BY ALLEN A. BUCHANAN, Staff Writer
ST. PETERSBURG — The NAACP St. Petersburg Branch hosted the last city council candidate debate at the Enoch Davis Center last Mon., Oct. 26 in front of a packed auditorium.
Present for the sometimes ferocious conversation and last-chance platform promotion effort were six year City Councilmember Steven Kornell and challenger Philip Garrett for the District 5 race and Lisa Wheeler-Brown and Winthrop “Will” Newton for the District 7 race.
With one week left before the election, each candidate was determined to solidify their position and what they would do if elected to city council. Moderating the forum was Adam C. Smith, nationally acclaimed Tampa Bay Times political editor.
“If you’re doing the job right I believe you’re listening to your community,” said Kornell. He added that “public safety is one of the top issues.” He punctuated this point by citing his involvement with the once crime-riddled and rundown Mariner’s Point Apartment complex to get it under new management.
“I spent three straight years working on that and dogging an out-of-town landlord and out-of-town management company into doing the right thing,” he said. For Kornell the right thing was to start an apartment community program with the St. Petersburg Police Department “to make sure there are some basic safety things being done.”
Kornell emphasized his hands on dedication to education as a school social worker that works with youth every day.
“I don’t work with kids who are doing well, I work with kids who are doing their very worst,” said Kornell. “I work with kids who have been abused, who live in cars and so I get what that means.”
In responding to this situation, Kornell turned to the Juvenile Welfare Board (JWB) and created the 21st Century Learning Program, a program that was very influential on youth at John Hopkins Middle School at the turn of the last century.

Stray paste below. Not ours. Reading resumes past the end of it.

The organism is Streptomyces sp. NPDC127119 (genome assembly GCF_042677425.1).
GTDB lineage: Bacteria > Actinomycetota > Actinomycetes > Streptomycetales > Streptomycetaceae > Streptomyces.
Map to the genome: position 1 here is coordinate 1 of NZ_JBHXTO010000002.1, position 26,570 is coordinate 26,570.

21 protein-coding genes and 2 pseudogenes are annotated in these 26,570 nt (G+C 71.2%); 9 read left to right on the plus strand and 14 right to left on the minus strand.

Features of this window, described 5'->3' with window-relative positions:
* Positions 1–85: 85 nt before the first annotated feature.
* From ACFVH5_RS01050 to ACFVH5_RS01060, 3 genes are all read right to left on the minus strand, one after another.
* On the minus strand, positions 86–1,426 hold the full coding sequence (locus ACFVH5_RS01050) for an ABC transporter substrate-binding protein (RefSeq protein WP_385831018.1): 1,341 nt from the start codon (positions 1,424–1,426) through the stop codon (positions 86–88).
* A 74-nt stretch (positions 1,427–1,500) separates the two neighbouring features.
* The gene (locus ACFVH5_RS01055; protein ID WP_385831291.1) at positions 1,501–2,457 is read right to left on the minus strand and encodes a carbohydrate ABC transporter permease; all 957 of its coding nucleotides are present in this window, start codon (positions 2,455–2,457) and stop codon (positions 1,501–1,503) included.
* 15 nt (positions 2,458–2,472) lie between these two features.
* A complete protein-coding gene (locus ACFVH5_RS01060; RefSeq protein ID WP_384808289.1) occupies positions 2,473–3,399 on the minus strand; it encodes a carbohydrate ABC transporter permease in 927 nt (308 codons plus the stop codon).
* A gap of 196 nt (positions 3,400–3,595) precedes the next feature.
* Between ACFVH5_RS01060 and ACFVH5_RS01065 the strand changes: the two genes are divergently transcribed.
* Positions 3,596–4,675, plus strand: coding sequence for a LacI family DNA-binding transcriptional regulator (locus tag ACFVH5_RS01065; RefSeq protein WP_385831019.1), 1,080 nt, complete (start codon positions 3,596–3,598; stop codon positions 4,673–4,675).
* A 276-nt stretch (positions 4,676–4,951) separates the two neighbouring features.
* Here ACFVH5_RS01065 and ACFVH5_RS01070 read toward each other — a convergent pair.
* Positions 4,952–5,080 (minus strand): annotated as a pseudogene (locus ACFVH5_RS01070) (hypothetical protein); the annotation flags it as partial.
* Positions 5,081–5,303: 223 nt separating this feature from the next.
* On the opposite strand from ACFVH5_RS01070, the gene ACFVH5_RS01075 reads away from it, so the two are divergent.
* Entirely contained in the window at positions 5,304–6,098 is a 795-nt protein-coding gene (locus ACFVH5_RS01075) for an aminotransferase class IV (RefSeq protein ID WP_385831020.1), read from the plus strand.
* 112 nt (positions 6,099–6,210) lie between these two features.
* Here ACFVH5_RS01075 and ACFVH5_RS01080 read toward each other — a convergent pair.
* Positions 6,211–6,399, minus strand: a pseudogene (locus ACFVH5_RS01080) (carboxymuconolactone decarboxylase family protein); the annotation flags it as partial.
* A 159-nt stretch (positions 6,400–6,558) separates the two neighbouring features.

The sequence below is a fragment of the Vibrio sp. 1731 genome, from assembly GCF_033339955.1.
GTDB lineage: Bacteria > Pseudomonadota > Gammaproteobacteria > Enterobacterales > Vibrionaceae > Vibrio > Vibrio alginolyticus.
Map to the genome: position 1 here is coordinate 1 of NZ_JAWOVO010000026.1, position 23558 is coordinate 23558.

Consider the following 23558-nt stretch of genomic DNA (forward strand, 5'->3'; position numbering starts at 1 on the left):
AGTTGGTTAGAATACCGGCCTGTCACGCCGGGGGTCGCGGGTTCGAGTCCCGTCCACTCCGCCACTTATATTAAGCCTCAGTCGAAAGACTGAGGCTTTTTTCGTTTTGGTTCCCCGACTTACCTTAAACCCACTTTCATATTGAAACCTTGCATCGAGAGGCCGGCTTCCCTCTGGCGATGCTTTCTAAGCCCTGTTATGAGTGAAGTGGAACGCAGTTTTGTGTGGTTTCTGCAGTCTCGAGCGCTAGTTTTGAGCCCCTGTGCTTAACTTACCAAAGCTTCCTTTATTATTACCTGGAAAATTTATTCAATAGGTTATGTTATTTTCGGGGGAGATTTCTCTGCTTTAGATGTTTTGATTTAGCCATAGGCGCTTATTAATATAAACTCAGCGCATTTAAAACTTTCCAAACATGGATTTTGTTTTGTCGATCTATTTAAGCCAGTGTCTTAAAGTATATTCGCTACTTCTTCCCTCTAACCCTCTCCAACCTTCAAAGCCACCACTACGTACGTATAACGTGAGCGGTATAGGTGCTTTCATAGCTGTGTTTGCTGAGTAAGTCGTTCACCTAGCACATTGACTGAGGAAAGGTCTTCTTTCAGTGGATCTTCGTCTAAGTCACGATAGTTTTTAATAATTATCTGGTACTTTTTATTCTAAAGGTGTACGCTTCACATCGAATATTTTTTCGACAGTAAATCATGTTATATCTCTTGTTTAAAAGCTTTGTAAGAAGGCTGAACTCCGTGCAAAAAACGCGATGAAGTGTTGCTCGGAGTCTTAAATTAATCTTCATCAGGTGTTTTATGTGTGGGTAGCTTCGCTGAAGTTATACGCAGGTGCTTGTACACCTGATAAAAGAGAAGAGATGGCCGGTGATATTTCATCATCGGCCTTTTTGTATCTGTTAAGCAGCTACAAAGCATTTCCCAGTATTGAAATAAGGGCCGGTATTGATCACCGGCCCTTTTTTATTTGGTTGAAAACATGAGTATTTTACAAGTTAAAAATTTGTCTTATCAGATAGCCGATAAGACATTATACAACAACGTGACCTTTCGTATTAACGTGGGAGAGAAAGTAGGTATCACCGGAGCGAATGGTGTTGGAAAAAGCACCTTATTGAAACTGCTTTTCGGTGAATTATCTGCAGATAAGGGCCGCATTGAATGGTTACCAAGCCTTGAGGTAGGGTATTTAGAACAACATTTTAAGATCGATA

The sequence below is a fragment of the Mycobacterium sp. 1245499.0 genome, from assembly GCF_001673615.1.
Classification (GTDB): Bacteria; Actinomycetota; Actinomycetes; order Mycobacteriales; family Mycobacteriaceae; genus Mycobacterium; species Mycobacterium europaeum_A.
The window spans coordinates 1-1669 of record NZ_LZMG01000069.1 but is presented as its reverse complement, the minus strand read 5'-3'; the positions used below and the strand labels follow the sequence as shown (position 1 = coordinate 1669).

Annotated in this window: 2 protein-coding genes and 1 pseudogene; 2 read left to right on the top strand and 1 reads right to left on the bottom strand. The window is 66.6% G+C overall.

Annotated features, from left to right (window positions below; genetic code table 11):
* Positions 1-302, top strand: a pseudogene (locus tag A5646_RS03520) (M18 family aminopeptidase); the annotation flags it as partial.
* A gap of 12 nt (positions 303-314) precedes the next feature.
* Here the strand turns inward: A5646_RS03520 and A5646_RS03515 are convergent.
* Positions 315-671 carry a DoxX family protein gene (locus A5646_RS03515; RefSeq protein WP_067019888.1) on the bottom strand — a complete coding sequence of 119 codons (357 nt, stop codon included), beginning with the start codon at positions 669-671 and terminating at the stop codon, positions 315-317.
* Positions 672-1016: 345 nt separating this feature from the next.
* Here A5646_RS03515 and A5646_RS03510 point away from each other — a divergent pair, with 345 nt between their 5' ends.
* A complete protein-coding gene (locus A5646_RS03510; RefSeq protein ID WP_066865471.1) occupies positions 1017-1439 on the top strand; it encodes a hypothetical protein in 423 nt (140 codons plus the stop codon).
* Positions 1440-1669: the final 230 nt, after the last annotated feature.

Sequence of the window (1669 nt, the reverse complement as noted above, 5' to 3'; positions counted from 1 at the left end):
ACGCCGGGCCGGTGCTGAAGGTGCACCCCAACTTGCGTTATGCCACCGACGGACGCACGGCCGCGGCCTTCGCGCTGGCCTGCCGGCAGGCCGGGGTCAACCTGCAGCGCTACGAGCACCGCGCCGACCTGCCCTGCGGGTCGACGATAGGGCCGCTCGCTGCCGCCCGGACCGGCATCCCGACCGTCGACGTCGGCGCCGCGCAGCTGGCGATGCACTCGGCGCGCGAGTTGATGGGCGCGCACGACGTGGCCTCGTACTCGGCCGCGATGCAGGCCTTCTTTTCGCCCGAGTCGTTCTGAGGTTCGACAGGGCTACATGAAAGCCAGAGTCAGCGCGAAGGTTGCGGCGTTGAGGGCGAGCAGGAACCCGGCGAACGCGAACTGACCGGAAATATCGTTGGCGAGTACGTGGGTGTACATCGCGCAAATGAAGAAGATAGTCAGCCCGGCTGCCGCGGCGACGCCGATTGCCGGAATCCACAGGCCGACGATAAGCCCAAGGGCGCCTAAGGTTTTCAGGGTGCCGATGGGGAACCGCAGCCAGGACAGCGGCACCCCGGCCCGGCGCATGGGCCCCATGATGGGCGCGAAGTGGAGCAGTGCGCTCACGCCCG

“I’ve been working for and advocating for early childhood education for the past 10 years,” said Kornell. He feels that education and economic development are vital to the productive health and growth of south St. Petersburg.
Garrett threw in that he’s a God-fearing family man and the father of three. “My footprints run through this community everywhere and I’m here to advocate for you.”
He implored the audience members to look at the last six years and ask themselves: “What has the city council done for you…and if you feel that these things haven’t been done, it’s time for new leadership!”
With that statement, Garrett drew the definitive divide between his platform and that of his opponent. He would later slam a comment made by Newton about Wheeler-Brown that imposed political limitations when he stated that maybe she should run for the school board because her major concerns were relative to education, a comment that received negative feedback from the audience.
Indeed, Garrett stood out as the firebrand among the four candidates. He warned residents about the Community Redevelopment Area (CRA) projects coming into town with little results. He told them to get a copy and read it thoroughly.
Garrett, like the other candidates, feels that early childhood education is paramount to turning around the schools labeled as failure factories in St. Petersburg.
“We need to focus on our 1 to five years olds because they’re struggling just like our middle schoolers are struggling,” said Garrett. His concerns about getting handle on struggling students during their first four years of school is a strategy consistently echoed in educational research journals worldwide.
Newton introduced himself as the District Vice President of the Florida Professional Firefighters organization whose duties take him to Tallahassee where he works “hard for working class families to ensure your benefits and salaries and making sure we get some pretty good laws passed.”
He boasted of working with JWB to bring programs into the Childs Park area, such as Change for Youth Development.
Last to introduce herself was Wheeler-Brown who is running against Newton for a City Council seat in District 7.